Park Hill is an affluent section of town with beautiful Victorian houses all around. In the Seventies it had gotten kind of run down, but now people are really polishing it back up. It’s mostly a residential neighborhood with few shops.

Anyway, The Streuver guy was up at Park Hill’s meeting, talking up their 3.1 billion dollar plans (You can read more about them on their website, and her blog talks about the meeting and… well, she says it so much better than me, let me give you a taste:

at any rate, my only real issue with the fellow from sfc was the way he was scaring the park hill people with his descriptions of getty square: “it’s scary! it’s bad! you don’t want to shop there! there are 13 and 14-year-old kids there that need jobs!”


…I walk through getty square at least a couple times a month, when the weather’s nice and I have the time to walk home from the train station. I’m a 115-pound white girl all by my little ole lonesome, and I’ve never once felt unsafe. no, I’m not walking there at night. no, I don’t look like the rest of the people in getty square (nor do many of the folks at the park hill meeting last night). and no, I admit I don’t shop at the dollar stores or the off-price clothing stores. but I don’t think the area is quite the drugged-out, crime-filled, scary-people-filled wasteland that the sfc fellow was describing. . . . at least, not quite anymore.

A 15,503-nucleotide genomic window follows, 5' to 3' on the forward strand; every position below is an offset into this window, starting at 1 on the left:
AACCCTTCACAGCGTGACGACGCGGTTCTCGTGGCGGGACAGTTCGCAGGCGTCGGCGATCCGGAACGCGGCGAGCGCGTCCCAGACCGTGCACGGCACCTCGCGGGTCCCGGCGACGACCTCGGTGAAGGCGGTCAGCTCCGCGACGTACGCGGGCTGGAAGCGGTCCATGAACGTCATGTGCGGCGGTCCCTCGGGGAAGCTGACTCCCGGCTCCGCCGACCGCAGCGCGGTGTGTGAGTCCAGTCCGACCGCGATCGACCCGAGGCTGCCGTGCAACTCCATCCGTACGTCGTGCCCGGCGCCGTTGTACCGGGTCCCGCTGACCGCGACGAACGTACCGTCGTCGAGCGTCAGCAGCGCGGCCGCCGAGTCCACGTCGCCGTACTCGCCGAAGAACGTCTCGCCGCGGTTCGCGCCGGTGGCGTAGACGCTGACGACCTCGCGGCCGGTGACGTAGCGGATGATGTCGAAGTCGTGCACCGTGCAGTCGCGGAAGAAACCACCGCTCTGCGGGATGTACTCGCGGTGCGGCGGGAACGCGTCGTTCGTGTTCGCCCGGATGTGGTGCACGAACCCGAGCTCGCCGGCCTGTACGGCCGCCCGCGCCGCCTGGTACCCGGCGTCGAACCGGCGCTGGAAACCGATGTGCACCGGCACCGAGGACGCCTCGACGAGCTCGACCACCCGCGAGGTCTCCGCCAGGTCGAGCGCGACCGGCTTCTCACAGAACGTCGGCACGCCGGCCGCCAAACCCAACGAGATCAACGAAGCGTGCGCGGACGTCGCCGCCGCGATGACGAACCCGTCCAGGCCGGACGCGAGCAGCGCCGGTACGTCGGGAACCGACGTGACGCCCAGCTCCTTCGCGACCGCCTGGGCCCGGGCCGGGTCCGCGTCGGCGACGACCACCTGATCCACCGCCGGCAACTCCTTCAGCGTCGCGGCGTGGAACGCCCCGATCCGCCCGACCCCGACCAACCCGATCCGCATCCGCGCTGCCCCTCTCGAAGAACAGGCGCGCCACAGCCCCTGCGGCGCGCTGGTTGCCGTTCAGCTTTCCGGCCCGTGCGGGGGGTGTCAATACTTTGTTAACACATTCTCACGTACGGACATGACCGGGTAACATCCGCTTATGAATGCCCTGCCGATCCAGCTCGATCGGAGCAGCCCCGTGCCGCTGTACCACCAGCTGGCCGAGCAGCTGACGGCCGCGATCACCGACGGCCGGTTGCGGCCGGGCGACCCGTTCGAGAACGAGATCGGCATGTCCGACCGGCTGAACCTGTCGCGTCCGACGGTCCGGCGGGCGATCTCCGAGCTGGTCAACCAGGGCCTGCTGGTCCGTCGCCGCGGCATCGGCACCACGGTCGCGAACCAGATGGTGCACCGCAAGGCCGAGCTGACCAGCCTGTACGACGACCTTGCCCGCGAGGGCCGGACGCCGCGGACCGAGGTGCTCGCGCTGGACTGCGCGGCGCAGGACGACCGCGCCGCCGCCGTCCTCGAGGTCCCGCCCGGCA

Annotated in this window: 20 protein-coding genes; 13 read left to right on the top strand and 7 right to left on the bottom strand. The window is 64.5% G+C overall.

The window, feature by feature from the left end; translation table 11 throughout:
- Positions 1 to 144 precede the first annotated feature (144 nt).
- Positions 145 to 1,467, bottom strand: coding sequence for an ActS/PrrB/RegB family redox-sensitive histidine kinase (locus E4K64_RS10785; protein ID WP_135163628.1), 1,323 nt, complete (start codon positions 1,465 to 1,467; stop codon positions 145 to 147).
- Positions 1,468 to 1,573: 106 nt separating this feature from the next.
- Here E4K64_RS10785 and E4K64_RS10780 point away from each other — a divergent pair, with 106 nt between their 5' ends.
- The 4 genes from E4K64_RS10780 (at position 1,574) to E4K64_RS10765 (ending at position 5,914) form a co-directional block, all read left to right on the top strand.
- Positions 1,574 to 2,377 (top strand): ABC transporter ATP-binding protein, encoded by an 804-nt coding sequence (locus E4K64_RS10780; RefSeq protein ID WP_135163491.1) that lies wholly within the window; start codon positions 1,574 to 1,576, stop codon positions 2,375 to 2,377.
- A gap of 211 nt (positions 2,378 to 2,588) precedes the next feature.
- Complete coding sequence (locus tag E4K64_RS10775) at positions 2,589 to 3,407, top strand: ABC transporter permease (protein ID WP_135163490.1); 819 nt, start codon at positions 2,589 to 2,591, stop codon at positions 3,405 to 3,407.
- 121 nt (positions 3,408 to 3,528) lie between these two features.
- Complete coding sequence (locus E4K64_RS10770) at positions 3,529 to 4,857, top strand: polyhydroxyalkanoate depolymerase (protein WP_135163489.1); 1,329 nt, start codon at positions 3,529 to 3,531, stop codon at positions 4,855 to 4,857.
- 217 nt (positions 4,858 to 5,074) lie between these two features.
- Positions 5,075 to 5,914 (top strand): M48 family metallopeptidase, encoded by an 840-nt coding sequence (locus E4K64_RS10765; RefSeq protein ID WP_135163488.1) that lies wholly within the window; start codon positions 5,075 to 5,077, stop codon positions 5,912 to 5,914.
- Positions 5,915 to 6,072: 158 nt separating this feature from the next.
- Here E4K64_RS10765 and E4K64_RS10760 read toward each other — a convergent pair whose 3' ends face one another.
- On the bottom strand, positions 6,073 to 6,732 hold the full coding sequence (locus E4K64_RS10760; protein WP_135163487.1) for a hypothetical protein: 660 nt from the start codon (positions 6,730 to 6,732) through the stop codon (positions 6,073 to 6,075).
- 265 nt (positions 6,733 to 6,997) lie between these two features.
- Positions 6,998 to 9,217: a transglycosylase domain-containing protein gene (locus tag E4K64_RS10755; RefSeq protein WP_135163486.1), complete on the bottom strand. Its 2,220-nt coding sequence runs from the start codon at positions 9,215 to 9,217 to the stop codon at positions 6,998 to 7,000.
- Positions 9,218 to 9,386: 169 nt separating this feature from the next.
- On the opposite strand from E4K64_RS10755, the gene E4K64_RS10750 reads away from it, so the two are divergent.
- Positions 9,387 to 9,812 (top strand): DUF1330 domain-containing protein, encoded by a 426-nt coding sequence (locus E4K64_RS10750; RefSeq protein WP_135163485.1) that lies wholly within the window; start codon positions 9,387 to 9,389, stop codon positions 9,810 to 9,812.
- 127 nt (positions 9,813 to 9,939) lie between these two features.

I agree with her 100%– it’s not quite as scary as it was– but there’s definitely still some scare factor still there. Especially at night. Like anywhere else.

I’m also thinking that the Yonkers School system is better than it’s reputation (after all, it can’t get any worse!) But seriously, what most people know about the school system is based on what happened 25 years ago (integrated busing problems)

Houston… we have air conditioning!

After a few very hot days here this summer (and the memory of last summer’s heat wave, in which things in our dining room actually started to melt) We have tightened our belts, bought a month’s supply of macaroni and cheese, and bought the only thing that matters during the summer– Central air conditioning! Now we just have to figure out how to pay for it….